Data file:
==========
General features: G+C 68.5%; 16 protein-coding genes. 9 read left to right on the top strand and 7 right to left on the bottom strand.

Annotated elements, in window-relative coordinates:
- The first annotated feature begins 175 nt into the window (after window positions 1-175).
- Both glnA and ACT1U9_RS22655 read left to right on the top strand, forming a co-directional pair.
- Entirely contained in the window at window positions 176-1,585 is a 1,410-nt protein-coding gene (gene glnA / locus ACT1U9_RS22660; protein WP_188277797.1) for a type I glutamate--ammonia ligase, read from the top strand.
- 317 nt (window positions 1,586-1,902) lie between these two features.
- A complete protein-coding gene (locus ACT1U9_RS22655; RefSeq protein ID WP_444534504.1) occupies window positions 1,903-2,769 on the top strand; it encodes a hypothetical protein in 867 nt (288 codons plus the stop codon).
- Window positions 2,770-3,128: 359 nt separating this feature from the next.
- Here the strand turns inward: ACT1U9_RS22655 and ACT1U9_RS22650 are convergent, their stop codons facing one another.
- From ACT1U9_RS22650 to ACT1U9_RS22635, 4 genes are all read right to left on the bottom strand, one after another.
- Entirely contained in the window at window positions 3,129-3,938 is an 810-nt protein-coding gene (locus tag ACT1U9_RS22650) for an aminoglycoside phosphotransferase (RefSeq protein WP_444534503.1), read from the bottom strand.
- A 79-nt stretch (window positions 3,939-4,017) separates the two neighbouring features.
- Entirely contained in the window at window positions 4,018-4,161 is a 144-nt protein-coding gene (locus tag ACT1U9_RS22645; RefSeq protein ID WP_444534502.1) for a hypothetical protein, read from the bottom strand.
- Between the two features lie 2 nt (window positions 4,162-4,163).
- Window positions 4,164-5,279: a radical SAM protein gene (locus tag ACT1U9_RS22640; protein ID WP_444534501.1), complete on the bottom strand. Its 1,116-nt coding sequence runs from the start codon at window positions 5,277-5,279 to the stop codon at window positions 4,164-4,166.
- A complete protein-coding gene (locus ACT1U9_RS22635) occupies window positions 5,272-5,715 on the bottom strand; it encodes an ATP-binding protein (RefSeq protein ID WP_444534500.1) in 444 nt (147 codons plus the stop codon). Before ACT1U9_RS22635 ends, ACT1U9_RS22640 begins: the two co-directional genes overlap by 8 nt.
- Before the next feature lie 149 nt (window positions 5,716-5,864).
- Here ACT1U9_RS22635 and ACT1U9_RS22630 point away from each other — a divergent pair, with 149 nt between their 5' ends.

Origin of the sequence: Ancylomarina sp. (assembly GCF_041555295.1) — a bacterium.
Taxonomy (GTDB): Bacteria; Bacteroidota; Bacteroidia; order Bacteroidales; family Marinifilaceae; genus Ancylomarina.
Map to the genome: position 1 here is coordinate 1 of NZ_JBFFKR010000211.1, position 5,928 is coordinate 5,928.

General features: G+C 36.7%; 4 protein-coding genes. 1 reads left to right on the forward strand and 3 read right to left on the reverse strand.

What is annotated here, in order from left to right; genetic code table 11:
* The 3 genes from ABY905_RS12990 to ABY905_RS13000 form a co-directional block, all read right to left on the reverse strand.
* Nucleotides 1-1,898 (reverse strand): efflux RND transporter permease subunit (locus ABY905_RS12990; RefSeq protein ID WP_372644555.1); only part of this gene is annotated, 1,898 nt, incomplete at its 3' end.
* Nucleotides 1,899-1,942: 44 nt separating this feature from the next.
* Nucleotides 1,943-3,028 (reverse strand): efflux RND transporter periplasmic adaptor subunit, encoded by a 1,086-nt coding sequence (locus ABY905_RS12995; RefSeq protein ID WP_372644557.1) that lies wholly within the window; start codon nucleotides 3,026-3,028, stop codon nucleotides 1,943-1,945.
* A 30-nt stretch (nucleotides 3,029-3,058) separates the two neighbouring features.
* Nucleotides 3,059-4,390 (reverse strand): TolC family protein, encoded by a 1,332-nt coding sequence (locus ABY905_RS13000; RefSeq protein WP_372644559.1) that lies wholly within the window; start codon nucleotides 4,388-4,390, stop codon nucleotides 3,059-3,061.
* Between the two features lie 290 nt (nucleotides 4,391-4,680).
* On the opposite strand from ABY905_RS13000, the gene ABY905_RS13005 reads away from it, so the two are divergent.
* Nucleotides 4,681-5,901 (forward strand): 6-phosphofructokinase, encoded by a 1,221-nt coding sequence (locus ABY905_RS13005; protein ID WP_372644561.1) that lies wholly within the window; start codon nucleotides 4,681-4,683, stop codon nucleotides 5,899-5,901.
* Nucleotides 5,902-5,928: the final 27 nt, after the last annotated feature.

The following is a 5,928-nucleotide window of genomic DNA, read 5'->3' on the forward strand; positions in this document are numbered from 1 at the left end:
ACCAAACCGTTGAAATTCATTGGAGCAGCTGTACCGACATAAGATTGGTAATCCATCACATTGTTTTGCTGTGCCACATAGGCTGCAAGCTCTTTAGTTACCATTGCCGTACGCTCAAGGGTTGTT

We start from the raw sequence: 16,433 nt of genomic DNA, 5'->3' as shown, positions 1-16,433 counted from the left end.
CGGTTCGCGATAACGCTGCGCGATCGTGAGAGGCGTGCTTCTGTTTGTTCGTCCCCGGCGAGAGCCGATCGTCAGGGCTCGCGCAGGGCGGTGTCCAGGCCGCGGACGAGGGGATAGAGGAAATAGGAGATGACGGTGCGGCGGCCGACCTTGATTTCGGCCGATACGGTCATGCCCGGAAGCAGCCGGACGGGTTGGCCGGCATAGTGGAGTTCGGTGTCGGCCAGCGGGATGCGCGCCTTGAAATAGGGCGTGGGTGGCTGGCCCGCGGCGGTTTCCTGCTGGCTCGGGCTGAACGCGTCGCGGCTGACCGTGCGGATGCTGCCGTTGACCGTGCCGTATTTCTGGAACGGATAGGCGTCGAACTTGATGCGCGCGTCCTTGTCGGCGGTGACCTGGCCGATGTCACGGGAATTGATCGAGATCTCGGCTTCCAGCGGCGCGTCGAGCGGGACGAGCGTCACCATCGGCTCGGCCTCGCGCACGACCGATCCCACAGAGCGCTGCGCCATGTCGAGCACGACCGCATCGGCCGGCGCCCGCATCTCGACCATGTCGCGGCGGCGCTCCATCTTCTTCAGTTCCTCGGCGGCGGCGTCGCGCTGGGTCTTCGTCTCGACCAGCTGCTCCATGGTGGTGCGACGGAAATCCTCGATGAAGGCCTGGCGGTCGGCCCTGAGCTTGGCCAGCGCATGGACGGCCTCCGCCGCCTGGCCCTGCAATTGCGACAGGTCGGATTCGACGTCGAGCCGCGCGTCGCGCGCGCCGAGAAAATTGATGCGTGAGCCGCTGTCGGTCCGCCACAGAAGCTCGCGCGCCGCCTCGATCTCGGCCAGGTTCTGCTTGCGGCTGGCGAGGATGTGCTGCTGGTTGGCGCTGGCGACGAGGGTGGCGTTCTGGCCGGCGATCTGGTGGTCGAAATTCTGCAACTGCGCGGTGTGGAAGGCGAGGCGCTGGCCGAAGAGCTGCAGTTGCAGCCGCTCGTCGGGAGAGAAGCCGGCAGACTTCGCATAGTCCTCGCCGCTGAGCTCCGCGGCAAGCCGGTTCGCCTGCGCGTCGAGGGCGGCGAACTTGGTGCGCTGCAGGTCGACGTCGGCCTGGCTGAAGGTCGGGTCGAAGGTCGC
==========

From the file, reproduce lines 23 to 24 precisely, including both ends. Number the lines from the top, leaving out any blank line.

What is annotated here, in order from left to right; genetic code table 11:
* The 3 genes from ABY905_RS12990 to ABY905_RS13000 form a co-directional block, all read right to left on the reverse strand.